Such companies will now be as if they have been originally incorporated and registered in South Africa by their owners. This makes things easier for everyone.
10. Sole Proprietor
This of course is a popular one, not just in South Africa alone, but in different places in the world (and for several reasons too). This is usually referred to as a one-man-owned business and is actually regarded as the simplest form of business in the country.
Anyone can decide any day to rise up to start a business, and they operate under their name. In a sole proprietorship, there is actually no separation between the firm and the individual that owns the company.
Some people (two or more) can decide to come together to establish a business. This is known as a partnership. Before business activities commence, they will come to terms and embrace some agreements that will spell out certain important things to avoid issues in the future. The partners are co-owners, and they share profits made as agreed in their deal.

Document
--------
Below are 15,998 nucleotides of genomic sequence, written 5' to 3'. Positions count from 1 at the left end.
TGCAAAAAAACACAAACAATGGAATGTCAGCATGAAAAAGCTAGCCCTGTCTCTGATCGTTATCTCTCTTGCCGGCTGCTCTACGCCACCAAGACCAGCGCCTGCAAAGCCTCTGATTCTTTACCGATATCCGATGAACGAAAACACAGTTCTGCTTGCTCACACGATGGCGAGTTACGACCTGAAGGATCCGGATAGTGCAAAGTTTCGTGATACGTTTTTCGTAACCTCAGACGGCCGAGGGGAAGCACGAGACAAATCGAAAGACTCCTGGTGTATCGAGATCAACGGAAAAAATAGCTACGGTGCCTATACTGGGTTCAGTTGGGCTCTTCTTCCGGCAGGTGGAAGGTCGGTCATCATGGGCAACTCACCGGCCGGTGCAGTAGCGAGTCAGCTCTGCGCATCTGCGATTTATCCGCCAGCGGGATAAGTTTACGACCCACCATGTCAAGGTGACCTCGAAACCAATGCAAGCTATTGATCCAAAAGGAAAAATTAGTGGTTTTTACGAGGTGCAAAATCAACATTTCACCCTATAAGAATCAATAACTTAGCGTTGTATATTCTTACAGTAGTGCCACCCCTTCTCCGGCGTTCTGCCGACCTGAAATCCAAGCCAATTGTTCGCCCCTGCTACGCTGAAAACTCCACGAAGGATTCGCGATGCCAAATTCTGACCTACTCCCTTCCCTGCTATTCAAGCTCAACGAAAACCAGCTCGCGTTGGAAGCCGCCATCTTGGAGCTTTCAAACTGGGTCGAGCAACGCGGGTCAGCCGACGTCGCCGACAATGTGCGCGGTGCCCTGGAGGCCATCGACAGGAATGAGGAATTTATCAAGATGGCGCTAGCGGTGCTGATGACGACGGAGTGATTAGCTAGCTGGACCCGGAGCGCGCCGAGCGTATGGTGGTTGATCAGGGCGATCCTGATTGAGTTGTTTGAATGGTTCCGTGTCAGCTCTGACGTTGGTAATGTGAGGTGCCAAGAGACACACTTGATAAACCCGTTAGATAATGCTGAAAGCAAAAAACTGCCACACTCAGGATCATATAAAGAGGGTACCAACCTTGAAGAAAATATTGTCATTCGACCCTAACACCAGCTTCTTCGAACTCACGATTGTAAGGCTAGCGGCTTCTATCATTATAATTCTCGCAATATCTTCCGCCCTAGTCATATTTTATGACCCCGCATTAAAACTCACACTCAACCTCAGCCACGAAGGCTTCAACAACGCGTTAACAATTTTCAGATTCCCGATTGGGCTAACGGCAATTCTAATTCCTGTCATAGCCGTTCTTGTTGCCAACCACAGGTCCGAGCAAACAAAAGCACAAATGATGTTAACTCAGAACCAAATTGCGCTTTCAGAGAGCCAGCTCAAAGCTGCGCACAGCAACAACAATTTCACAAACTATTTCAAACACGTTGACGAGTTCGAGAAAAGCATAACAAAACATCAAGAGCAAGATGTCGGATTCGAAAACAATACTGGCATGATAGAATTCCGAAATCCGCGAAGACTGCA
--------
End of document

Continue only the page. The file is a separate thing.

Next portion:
When an autonomous group of individuals comes together voluntarily to meet a common economic or social need in the country, it is regarded as cooperative. Their activities are based on the principles of the cooperatives.
This is when a firm is holding or managing a property or venture on behalf of another person. Their activities are not directly for their own benefit, but that of the owner/owners.
In conclusion, as we have seen, there are different types of companies in South Africa with different principles, aims and objectives. One of the beautiful things about all is their positive effects on the economy.